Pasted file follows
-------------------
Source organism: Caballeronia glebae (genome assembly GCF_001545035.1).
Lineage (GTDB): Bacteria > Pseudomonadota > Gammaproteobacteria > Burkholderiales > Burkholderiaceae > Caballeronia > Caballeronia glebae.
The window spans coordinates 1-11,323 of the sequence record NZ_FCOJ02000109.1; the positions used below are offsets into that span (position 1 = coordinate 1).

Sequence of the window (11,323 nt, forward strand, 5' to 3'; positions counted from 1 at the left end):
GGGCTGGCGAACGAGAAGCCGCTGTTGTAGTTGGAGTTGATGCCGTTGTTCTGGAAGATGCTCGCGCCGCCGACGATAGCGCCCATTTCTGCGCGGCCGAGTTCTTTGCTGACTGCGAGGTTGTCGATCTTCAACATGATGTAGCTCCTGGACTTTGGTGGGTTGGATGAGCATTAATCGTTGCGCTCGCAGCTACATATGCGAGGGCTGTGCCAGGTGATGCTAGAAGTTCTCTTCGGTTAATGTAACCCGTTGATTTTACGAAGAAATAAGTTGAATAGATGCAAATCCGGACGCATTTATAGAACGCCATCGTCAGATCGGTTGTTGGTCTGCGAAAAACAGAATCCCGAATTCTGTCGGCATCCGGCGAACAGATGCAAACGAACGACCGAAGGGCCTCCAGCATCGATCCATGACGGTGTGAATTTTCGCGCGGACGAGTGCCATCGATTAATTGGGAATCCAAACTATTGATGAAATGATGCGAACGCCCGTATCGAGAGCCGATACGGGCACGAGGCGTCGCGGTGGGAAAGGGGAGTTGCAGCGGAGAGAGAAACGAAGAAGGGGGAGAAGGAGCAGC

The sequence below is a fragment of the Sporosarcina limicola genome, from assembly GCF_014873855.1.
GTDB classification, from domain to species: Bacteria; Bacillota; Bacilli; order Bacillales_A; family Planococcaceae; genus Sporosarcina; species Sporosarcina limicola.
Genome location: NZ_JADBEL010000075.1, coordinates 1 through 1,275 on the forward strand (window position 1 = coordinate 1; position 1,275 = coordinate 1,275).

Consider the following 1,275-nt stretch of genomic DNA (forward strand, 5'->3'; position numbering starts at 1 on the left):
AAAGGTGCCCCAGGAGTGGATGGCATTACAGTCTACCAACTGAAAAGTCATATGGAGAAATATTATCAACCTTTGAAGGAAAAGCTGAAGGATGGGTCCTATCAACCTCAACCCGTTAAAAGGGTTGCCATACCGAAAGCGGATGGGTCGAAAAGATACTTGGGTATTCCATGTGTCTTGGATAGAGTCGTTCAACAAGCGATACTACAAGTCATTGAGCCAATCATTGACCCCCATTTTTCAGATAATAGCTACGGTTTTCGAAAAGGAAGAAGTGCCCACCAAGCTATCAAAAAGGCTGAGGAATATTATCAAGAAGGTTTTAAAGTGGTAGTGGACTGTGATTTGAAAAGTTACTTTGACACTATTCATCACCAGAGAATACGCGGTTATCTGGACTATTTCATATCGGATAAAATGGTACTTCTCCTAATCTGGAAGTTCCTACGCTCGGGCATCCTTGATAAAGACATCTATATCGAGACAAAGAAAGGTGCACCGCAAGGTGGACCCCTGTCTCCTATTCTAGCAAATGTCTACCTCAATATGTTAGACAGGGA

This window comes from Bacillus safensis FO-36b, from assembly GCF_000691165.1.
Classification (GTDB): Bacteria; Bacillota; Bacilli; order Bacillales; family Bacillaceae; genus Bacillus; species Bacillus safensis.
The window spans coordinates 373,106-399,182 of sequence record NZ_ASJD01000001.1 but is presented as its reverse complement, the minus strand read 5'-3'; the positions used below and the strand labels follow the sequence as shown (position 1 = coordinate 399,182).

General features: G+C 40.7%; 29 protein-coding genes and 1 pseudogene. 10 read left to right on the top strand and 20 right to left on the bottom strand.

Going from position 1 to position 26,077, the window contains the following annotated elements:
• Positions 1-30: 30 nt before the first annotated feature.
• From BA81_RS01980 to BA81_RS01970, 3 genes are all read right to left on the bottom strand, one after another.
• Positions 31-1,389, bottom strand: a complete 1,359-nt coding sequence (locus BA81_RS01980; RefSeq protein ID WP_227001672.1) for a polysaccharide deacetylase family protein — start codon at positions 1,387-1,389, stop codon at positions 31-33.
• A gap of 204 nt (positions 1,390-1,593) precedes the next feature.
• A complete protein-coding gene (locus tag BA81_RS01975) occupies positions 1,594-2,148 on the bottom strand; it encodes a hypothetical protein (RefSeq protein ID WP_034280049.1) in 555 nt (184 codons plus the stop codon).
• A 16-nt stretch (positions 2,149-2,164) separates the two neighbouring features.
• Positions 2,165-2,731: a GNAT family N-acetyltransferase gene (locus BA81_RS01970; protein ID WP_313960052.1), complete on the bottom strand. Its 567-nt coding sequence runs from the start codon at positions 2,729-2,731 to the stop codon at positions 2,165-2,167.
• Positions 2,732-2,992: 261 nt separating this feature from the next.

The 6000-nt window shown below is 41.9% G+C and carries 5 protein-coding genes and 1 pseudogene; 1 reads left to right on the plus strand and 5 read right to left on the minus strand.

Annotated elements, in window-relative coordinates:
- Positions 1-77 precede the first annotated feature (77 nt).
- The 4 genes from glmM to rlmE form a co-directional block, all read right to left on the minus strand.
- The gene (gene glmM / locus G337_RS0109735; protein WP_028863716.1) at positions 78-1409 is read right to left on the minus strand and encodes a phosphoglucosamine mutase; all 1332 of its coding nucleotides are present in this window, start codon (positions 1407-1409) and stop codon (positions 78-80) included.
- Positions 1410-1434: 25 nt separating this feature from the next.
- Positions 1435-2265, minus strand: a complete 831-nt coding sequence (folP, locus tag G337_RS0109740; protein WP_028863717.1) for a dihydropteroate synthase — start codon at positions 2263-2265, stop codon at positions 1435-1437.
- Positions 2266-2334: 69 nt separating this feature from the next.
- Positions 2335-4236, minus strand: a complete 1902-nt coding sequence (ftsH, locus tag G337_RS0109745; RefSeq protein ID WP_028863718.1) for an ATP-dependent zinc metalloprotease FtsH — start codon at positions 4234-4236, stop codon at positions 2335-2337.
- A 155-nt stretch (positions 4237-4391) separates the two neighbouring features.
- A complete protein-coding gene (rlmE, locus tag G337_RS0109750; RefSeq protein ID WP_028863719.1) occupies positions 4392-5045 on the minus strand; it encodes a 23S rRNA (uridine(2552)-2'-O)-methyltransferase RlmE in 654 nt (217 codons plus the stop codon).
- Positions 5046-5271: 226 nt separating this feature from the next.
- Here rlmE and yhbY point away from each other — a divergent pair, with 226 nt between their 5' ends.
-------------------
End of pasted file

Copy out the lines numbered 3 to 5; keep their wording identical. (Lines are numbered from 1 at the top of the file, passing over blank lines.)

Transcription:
The window spans coordinates 1-11,323 of the sequence record NZ_FCOJ02000109.1; the positions used below are offsets into that span (position 1 = coordinate 1).

Sequence of the window (11,323 nt, forward strand, 5' to 3'; positions counted from 1 at the left end):
GGGCTGGCGAACGAGAAGCCGCTGTTGTAGTTGGAGTTGATGCCGTTGTTCTGGAAGATGCTCGCGCCGCCGACGATAGCGCCCATTTCTGCGCGGCCGAGTTCTTTGCTGACTGCGAGGTTGTCGATCTTCAACATGATGTAGCTCCTGGACTTTGGTGGGTTGGATGAGCATTAATCGTTGCGCTCGCAGCTACATATGCGAGGGCTGTGCCAGGTGATGCTAGAAGTTCTCTTCGGTTAATGTAACCCGTTGATTTTACGAAGAAATAAGTTGAATAGATGCAAATCCGGACGCATTTATAGAACGCCATCGTCAGATCGGTTGTTGGTCTGCGAAAAACAGAATCCCGAATTCTGTCGGCATCCGGCGAACAGATGCAAACGAACGACCGAAGGGCCTCCAGCATCGATCCATGACGGTGTGAATTTTCGCGCGGACGAGTGCCATCGATTAATTGGGAATCCAAACTATTGATGAAATGATGCGAACGCCCGTATCGAGAGCCGATACGGGCACGAGGCGTCGCGGTGGGAAAGGGGAGTTGCAGCGGAGAGAGAAACGAAGAAGGGGGAGAAGGAGCAGC